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Digital Future

Consumer Marketplace Strategy: Building the Next Disruptor

by Jim Ferry
Volition

By Jim Ferry

The internet has and will continue to change how consumers and businesses purchase goods and procure services. 

When Amazon launched in 1995 as an online bookstore, most consumers had never made a purchase online. Amazon now has 197M monthly website visitors and 95M consumers that subscribe to their Prime membership offering. One of the reasons Amazon has been able to reach online retail dominance is its third-party marketplace that represents nearly ~30% of Amazon’s $195B of online sales. 

While Amazon’s business model promotes low price points and high consumer purchase recurrence, consumers are gaining comfort purchasing much more expensive items via marketplaces including diamond rings via Rare Carat, cars via CarGurus, and homes via Zillow. The entire consumer shopping experience has been altered by the convenience of online ordering. 

Amazon’s marketplace has helped pave the way for consumer behavior to support a new wave of online marketplaces. While every business is unique, as Volition evaluates potential investments in these online marketplaces, we initially look at:

  • Market size
  • Supply and demand acquisition
  • Retention
  • Price point

Market Size

The most successful online marketplaces operate in the largest markets. Success always brings competition, so there must be room for competitors and new entrants. Given marketplace revenue models are typically a small percentage broker fee of the total gross merchandise volume (GMV), it is critical to have a large enough market opportunity to reach economies of scale and profitability.

In B2B SaaS, a ~$1B total addressable market (TAM) may be large enough to have an interesting outcome given high gross margin profiles. In contrast, a ~$1B TAM for an online marketplace business may only result in ~$100M of gross profit, assuming a 10% take rate and 100% market penetration. This most likely is not enough runway to have an interesting outcome for economics of scale and sustainable growth. Market size is also correlated to the supply/demand acquisition cost stability. 

Supply and Demand Acquisition

Almost all marketplace business models experience a bottleneck to growth on either supply or demand. At scale, the best businesses can experience organic acquisition on either, or both, supply and demand to avoid a dual-sided acquisition cost. For example, homeowners almost always utilize Airbnb for distribution when renting their homes due to the consumer demand. Inversely, Uber and Lyft have the most supply of drivers that creates organic acquisition of consumers. However, this organic acquisition is more difficult for earlier stage companies. Ideally, most of the time and marketing spend is focused on one side of the marketplace to avoid high burn rates associated with a double-sided CAC. This may change over the life of the investment, but there must always be a concerted effort to scale supply and demand linearly to avoid a poor user experience. 

Retention and Price Point

Revenue retention of online marketplaces needs to be evaluated alongside average order value (AOV). In general, public markets have rewarded marketplaces with lower price points and higher purchasing recurrence when compared to higher price point, low recurrence or one-time purchases. This is because there is a limit on customer acquisition spend in low-frequency purchases, where higher retention businesses with more predictable retention dynamics can pay back CAC over a longer period of time.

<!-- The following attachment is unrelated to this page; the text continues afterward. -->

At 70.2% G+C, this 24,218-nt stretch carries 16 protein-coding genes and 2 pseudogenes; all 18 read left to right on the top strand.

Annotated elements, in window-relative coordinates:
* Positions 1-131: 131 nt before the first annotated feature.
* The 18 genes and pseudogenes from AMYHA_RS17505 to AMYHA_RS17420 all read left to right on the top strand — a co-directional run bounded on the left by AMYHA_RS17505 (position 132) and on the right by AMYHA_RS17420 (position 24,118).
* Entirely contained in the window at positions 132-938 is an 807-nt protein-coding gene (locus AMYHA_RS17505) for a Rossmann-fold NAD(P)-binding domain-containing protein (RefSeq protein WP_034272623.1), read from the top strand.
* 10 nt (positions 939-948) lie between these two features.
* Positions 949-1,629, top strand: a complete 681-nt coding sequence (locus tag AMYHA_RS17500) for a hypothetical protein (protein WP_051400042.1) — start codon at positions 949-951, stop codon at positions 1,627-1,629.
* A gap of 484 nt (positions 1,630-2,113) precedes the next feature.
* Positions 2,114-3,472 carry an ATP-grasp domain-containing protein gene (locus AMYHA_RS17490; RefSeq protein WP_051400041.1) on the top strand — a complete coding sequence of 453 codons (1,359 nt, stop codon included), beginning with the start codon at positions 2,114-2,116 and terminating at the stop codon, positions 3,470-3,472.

Volition’s research has indicated that, on average, revenue cohorts of companies with an AOV less than $100 tend to stabilize at ~20% of first months spend. In contrast, companies with an AOV greater than $100 on average tend to stabilize at ~5% of first months spend. As a general statement, any monthly cohort retention greater than these two stabilization figures respectively is considered an outlier.  

Verticals Ripe for Disruption

The first wave of successful online marketplaces were primarily horizontal, serving the sale of goods across multiple categories. In the second wave, these horizontal marketplaces were unbundled by vertical-specific marketplaces such as Verb for musical instruments, Zillow for home buying, CarGurus for automobiles, and Wayfair for furniture. The next wave of marketplace businesses are focused primarily on consumer services such as Wag for dog walking, Instacart for grocery delivery, Uber for ride-hailing, and UpWork for freelance workers. 

Tracing the Future

While there are still opportunities for the vertical disruption of the sale of goods, we are in the early innings of online marketplaces for services. Volition has experience across multiple online marketplace business models. Our investment in Prosper was the first peer-to-peer lending marketplace in the US to help consumers secure small personal loans. GlobalTranz brought pricing transparency to the freight brokerage process by creating an online freight brokerage marketplace. Recycle Track Systems (RTS), is connecting waste haulers with businesses through tech-enablement. 

We also provide a unique perspective to consumer-facing online marketplaces around customer acquisition strategies at scale given our consumer portfolio experience including Chewy.com (NYSE: CHWY). We are excited to apply this knowledge to help entrepreneurs build the next online marketplace disruptor.

 

JIM FERRY

Vice President
tel.  +1 617 830 2112
Jim@VolitionCapital.com 
LinkedIn

 

 

AUSTIN GOLTZ

Analyst 
tel. +1 617 830 2111 
Austin@volitioncapital.com 
LinkedIn 

Photo by Allie Smith on Unsplash

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